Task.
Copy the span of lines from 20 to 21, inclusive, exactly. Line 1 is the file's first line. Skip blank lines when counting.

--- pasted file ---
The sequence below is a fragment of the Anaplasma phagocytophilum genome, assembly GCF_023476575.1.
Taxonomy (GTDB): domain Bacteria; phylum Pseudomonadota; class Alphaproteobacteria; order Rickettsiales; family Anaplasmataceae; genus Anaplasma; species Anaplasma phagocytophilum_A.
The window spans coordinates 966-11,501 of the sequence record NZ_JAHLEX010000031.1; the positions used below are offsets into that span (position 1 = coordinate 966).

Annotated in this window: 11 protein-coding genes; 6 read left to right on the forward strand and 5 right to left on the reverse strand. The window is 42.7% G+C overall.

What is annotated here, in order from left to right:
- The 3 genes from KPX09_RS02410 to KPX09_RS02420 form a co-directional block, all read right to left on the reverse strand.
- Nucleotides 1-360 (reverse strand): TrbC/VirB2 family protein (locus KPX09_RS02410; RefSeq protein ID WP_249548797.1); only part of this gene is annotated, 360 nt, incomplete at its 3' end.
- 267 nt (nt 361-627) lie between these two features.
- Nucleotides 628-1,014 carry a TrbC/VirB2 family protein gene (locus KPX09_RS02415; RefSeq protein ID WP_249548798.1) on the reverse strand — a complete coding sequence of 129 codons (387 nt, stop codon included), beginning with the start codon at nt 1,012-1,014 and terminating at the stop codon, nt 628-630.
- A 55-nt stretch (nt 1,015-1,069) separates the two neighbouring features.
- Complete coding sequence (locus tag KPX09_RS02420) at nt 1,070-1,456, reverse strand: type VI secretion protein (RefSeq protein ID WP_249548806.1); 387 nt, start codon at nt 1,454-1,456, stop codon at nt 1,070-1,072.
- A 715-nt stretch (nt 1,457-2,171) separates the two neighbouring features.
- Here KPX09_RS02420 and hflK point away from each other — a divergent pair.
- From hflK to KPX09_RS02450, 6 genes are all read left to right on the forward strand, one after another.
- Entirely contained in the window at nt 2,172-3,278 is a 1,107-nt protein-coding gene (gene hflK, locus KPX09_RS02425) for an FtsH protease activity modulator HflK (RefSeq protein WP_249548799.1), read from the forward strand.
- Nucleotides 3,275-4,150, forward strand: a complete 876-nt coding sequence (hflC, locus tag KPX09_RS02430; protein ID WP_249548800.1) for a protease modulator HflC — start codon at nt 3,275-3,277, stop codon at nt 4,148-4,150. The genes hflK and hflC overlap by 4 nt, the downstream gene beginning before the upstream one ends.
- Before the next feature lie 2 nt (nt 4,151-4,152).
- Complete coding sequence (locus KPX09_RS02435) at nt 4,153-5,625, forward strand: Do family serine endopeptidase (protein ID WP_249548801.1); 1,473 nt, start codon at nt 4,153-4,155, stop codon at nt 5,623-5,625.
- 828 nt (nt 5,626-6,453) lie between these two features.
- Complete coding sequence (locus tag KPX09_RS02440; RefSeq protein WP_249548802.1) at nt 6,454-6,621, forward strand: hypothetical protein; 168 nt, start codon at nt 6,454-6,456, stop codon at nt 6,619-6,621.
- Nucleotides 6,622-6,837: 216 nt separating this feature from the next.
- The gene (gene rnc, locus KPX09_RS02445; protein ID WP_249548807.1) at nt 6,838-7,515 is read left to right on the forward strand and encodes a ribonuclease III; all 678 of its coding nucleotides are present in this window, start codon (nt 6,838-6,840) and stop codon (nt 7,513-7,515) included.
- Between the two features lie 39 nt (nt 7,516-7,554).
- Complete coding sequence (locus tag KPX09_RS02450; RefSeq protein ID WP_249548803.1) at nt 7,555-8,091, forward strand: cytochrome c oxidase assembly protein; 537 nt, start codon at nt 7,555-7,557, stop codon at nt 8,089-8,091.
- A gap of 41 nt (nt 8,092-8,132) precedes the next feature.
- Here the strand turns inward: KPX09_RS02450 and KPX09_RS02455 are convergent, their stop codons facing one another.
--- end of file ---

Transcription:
- Complete coding sequence (locus tag KPX09_RS02440; RefSeq protein WP_249548802.1) at nt 6,454-6,621, forward strand: hypothetical protein; 168 nt, start codon at nt 6,454-6,456, stop codon at nt 6,619-6,621.
- Nucleotides 6,622-6,837: 216 nt separating this feature from the next.